Geologist Cabin (Death Valley National Park)

 

The Geologist Cabin, located in Butte Valley is considered by many to be the optimum backcountry cabin in Death Valley National Park.  Its beautifully built stone walls, wide chimney, and the stunning Striped Butte in the backdrop is very inviting. Despite its remote location it sees traffic on a regular basis, having become an attraction itself.

There is a controversy over who actually built the cabin, one theory is that Asa Russell (aka: Panamint Russ) built the cabin in 1930. Russell and his prospecting partner Ernie Huhn began prospecting Manly Peak in 1925. They found a gold-bearing ledge, but lost track of its location. After several months of searching, they gave up. Russell never really did give up however, he returned in 1930, and claims to have built multiple cabins in the vicinity to support his mining efforts.

The April 1955 issue of Desert Magazine features a story written by Russell, titled, “Life on the Desert.” In the article he makes mentions of his cabins along with descriptions of their locations, none of which resemble what we refer to today as the Geologist Cabin. There is however a photograph of Russell standing proudly at the doorway of Geologist Cabin, the caption reads, “Panamint Russ, shown here standing beside his cabin at the foot of Manly Peak in the Death Valley Panamint Range, started his mine shaft in 1930 on Faith and is still working on it.”

Respected authors and researchers Emmett Harder (These Canyons Are Full of Ghosts: The Last of the Death Valley Prospectors) and Judy Palmer believe that the cabin wasn’t built by Russell, but rather by Wallace Todd, Capt William Fison, and Dr. John Wolff in the 1930s.  Todd, and Wolff both being geologist, it is easy to speculate why the cabin is now referred to as the “Geologist Cabin.”

Today the cabin is a destination to some, and to others a place to rest as they travel between Death Valley and Panamint Valley via one of the park’s most notorious back country roads. Travelers and the National Park Service alike have labored to keep the old cabin in good useable condition, and preserved for future generations. The cabin is open to stay in on a first come basis, there is no charge for staying, just leave it in better condition than you found, and don’t remove artifacts.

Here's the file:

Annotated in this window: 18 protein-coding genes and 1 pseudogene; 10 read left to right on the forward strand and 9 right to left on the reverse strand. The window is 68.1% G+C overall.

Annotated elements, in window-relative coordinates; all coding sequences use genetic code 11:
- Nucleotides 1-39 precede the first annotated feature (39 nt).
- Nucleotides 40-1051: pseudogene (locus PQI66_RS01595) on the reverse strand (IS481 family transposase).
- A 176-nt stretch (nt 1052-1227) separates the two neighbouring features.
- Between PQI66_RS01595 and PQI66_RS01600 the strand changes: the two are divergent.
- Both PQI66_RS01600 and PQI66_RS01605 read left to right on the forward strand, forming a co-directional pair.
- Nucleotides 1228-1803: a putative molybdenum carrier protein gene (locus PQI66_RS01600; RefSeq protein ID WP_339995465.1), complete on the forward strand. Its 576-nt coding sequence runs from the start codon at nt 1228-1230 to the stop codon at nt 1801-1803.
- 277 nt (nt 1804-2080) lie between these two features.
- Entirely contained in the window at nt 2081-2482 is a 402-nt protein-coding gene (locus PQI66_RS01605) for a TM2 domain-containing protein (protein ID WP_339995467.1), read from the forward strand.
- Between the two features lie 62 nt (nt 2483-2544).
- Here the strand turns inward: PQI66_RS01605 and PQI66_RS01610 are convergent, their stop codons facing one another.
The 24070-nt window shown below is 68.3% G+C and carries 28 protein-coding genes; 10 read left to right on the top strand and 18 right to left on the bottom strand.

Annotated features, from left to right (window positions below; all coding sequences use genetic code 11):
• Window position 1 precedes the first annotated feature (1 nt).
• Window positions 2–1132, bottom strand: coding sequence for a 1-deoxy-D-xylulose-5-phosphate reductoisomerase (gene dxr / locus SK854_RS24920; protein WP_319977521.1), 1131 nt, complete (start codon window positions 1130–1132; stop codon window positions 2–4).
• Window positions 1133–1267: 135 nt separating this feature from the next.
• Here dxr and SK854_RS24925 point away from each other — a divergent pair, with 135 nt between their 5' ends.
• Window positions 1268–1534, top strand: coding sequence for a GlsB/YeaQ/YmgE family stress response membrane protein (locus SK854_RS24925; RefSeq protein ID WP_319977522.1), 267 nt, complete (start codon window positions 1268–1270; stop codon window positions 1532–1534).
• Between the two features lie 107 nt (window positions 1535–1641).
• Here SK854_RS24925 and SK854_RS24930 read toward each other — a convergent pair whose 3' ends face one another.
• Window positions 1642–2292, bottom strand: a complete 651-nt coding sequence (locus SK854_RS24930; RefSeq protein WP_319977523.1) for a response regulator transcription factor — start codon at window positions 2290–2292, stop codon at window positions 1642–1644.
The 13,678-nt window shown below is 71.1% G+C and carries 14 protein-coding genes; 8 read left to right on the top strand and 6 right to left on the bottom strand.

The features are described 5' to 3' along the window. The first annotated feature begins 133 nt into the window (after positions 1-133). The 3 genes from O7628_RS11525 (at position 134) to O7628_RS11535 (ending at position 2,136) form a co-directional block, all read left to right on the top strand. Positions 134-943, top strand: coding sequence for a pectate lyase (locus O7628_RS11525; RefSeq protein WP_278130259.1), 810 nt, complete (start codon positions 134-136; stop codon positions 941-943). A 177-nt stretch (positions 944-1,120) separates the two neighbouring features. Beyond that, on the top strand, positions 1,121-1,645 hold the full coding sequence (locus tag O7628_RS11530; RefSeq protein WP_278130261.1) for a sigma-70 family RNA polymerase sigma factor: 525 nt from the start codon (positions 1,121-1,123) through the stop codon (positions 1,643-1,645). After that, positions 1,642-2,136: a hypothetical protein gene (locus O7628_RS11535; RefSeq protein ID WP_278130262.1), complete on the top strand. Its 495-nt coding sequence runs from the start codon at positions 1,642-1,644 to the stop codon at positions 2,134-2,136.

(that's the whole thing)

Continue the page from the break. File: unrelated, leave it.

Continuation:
Geologist Cabin - Inside the Geologist Cabin you will find some of the "comforts" of home.

Geologist Cabin – Inside the Geologist Cabin you will find some of the “comforts” of home.

 

Inside the Geologist Cabin

Inside the Geologist Cabin

 

Geologist Cabin - An old desert tortoise shell on the mantel.

Geologist Cabin – An old desert tortoise shell on the mantel.

 

Geologist Cabin - "Exploring Death Valley"

Geologist Cabin – “Exploring Death Valley”

 

Geologist Cabin

Geologist Cabin

 

About the author

Jim Mattern

Jim is a scapegoat for the NPS, an author, adventurer, photographer, radio personality, guide, and location scout. His interests lie in Native American and cultural sites, ghost towns, mines, and natural wonders in the American Deserts.

  • John Jacob Jingleheimer Schmid

    I take it the easiest way in is Warm Springs Road?

    And, IYO, would a 4wd Jeep liberty with A/T tires and no life be able to make it there w/out too much trouble?

    Thanks!

    • Warm Springs Road is the easiest way. I think your Jeep Liberty would make it without issues. You won’t get much further however.

  • misanthropytoday

    Is there a well inside the geologists cabin?

  • Big Giant Head

    Cool!

  • Steve Cockrell

    The Andersons used to let my buddy and i stay there back in the early 60’s. Good memories.